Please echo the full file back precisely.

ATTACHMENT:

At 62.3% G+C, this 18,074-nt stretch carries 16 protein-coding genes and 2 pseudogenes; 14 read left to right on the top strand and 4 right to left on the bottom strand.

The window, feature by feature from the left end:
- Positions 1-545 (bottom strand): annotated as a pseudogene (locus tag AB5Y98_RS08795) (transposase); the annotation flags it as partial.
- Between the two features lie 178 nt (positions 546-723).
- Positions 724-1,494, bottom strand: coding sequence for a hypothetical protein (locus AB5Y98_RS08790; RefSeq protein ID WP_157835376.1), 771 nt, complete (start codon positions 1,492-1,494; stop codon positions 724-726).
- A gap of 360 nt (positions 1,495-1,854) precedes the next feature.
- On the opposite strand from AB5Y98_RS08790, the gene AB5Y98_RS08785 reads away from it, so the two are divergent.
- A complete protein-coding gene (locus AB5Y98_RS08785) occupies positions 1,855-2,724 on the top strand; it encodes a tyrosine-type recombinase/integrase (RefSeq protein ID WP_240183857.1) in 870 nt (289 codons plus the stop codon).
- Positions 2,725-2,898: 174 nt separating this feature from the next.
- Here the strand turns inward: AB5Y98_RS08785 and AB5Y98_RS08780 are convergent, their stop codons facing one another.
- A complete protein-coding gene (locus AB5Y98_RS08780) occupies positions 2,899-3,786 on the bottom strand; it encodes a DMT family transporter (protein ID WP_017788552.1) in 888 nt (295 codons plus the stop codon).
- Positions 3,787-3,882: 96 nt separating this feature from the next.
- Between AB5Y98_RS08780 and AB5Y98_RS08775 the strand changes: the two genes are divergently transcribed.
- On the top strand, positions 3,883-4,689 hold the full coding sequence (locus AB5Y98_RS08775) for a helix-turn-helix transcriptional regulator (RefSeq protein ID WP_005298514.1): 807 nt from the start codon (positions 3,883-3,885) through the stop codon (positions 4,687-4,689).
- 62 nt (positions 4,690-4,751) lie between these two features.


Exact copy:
At 62.3% G+C, this 18,074-nt stretch carries 16 protein-coding genes and 2 pseudogenes; 14 read left to right on the top strand and 4 right to left on the bottom strand.

The window, feature by feature from the left end:
- Positions 1-545 (bottom strand): annotated as a pseudogene (locus tag AB5Y98_RS08795) (transposase); the annotation flags it as partial.
- Between the two features lie 178 nt (positions 546-723).
- Positions 724-1,494, bottom strand: coding sequence for a hypothetical protein (locus AB5Y98_RS08790; RefSeq protein ID WP_157835376.1), 771 nt, complete (start codon positions 1,492-1,494; stop codon positions 724-726).
- A gap of 360 nt (positions 1,495-1,854) precedes the next feature.
- On the opposite strand from AB5Y98_RS08790, the gene AB5Y98_RS08785 reads away from it, so the two are divergent.
- A complete protein-coding gene (locus AB5Y98_RS08785) occupies positions 1,855-2,724 on the top strand; it encodes a tyrosine-type recombinase/integrase (RefSeq protein ID WP_240183857.1) in 870 nt (289 codons plus the stop codon).
- Positions 2,725-2,898: 174 nt separating this feature from the next.
- Here the strand turns inward: AB5Y98_RS08785 and AB5Y98_RS08780 are convergent, their stop codons facing one another.
- A complete protein-coding gene (locus AB5Y98_RS08780) occupies positions 2,899-3,786 on the bottom strand; it encodes a DMT family transporter (protein ID WP_017788552.1) in 888 nt (295 codons plus the stop codon).
- Positions 3,787-3,882: 96 nt separating this feature from the next.
- Between AB5Y98_RS08780 and AB5Y98_RS08775 the strand changes: the two genes are divergently transcribed.
- On the top strand, positions 3,883-4,689 hold the full coding sequence (locus AB5Y98_RS08775) for a helix-turn-helix transcriptional regulator (RefSeq protein ID WP_005298514.1): 807 nt from the start codon (positions 3,883-3,885) through the stop codon (positions 4,687-4,689).
- 62 nt (positions 4,690-4,751) lie between these two features.